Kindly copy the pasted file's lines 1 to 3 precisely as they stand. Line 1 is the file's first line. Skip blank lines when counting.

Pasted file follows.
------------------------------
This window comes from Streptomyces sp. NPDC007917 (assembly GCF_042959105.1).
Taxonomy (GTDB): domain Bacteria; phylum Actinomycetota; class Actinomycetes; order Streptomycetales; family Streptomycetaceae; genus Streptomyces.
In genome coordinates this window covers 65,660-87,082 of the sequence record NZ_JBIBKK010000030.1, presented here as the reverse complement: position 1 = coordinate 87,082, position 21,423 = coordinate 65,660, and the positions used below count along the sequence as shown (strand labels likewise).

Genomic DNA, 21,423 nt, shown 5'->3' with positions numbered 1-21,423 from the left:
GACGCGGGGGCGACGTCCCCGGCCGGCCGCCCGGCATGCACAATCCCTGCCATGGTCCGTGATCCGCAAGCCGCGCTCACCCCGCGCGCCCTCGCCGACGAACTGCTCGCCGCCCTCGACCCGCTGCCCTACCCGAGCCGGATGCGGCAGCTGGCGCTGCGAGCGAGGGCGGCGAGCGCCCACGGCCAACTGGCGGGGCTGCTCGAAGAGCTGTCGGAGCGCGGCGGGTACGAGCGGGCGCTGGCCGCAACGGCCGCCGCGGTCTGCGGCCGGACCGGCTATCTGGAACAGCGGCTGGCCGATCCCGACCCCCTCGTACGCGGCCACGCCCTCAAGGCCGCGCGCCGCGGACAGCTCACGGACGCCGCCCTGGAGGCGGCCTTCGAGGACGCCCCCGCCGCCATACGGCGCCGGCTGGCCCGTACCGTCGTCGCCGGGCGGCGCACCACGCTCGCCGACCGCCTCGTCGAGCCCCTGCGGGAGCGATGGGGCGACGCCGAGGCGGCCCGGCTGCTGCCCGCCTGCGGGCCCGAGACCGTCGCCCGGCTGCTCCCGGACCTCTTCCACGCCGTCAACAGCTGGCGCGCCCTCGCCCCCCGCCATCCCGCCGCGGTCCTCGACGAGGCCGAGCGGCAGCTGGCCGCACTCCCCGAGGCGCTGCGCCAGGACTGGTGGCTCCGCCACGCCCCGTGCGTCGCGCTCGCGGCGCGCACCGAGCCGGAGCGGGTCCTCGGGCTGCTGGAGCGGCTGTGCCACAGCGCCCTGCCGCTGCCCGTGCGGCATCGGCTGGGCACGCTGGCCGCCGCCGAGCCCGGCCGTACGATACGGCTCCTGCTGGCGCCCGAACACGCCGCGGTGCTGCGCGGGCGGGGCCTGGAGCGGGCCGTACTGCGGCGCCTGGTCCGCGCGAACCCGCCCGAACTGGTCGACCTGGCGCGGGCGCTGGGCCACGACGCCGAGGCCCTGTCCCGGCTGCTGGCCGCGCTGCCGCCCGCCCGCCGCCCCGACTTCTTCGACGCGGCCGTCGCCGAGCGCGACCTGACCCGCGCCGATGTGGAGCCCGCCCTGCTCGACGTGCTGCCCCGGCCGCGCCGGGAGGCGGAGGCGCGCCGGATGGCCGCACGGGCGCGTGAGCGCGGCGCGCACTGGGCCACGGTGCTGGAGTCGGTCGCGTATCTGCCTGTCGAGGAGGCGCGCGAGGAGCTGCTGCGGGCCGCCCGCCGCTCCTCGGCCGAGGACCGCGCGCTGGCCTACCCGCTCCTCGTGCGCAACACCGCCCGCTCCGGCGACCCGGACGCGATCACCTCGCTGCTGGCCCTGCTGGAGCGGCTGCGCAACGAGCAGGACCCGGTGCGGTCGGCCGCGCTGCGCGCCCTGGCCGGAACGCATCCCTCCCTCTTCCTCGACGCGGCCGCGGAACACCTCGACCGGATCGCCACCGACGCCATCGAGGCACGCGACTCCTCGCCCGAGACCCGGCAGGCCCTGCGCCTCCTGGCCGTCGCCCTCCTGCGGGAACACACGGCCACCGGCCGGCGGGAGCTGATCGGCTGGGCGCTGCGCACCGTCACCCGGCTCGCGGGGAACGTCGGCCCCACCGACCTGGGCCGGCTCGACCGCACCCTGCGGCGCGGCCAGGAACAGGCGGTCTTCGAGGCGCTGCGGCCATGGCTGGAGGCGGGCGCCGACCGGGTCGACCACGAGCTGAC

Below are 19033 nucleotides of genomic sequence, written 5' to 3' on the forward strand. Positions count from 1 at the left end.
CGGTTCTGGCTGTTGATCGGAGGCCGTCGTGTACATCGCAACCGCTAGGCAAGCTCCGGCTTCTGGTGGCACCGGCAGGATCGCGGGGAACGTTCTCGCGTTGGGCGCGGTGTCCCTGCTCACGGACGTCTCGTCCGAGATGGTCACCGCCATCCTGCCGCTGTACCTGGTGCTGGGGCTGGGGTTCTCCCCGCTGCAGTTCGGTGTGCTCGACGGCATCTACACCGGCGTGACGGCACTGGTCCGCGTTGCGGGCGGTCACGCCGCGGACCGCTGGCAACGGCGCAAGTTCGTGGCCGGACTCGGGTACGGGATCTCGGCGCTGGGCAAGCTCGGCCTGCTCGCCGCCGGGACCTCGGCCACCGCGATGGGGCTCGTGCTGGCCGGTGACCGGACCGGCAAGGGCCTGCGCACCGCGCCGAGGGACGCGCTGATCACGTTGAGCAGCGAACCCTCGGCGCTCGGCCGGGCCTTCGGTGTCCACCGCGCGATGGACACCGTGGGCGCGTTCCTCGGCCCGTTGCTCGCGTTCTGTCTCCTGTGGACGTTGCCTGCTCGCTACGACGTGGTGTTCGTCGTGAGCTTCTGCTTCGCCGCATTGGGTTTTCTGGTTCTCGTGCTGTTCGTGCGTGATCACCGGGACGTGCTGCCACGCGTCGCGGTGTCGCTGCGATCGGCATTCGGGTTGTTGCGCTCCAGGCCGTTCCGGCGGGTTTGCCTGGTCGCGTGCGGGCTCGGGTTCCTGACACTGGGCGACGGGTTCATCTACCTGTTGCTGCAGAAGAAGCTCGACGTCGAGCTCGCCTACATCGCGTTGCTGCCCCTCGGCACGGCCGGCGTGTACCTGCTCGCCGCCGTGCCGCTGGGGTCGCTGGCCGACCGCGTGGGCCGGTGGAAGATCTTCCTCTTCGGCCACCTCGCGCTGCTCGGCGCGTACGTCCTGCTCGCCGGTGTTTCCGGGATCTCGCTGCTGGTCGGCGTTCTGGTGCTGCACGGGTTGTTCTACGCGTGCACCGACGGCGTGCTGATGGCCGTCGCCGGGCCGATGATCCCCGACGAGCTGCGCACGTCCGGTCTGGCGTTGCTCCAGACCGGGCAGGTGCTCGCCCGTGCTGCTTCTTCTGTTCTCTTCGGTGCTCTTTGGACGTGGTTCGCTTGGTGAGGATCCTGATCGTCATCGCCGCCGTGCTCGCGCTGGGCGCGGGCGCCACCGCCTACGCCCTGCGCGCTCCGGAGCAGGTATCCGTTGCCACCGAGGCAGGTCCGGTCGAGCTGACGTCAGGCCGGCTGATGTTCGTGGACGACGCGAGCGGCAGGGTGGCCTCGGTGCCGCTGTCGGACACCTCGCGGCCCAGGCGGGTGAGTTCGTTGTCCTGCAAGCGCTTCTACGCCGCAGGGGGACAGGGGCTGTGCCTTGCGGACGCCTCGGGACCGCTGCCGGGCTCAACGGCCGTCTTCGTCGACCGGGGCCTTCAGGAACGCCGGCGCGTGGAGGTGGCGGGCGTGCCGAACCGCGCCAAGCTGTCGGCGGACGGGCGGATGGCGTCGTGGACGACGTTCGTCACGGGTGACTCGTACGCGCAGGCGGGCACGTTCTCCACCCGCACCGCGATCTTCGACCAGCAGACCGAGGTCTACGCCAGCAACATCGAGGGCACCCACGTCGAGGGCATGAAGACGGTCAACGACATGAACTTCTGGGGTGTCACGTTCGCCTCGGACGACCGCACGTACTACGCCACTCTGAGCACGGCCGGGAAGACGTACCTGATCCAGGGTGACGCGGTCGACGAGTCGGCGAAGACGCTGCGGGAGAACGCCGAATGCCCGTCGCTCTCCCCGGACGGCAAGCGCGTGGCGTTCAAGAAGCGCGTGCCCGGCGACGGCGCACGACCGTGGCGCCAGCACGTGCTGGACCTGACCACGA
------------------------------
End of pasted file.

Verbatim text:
This window comes from Streptomyces sp. NPDC007917 (assembly GCF_042959105.1).
Taxonomy (GTDB): domain Bacteria; phylum Actinomycetota; class Actinomycetes; order Streptomycetales; family Streptomycetaceae; genus Streptomyces.
In genome coordinates this window covers 65,660-87,082 of the sequence record NZ_JBIBKK010000030.1, presented here as the reverse complement: position 1 = coordinate 87,082, position 21,423 = coordinate 65,660, and the positions used below count along the sequence as shown (strand labels likewise).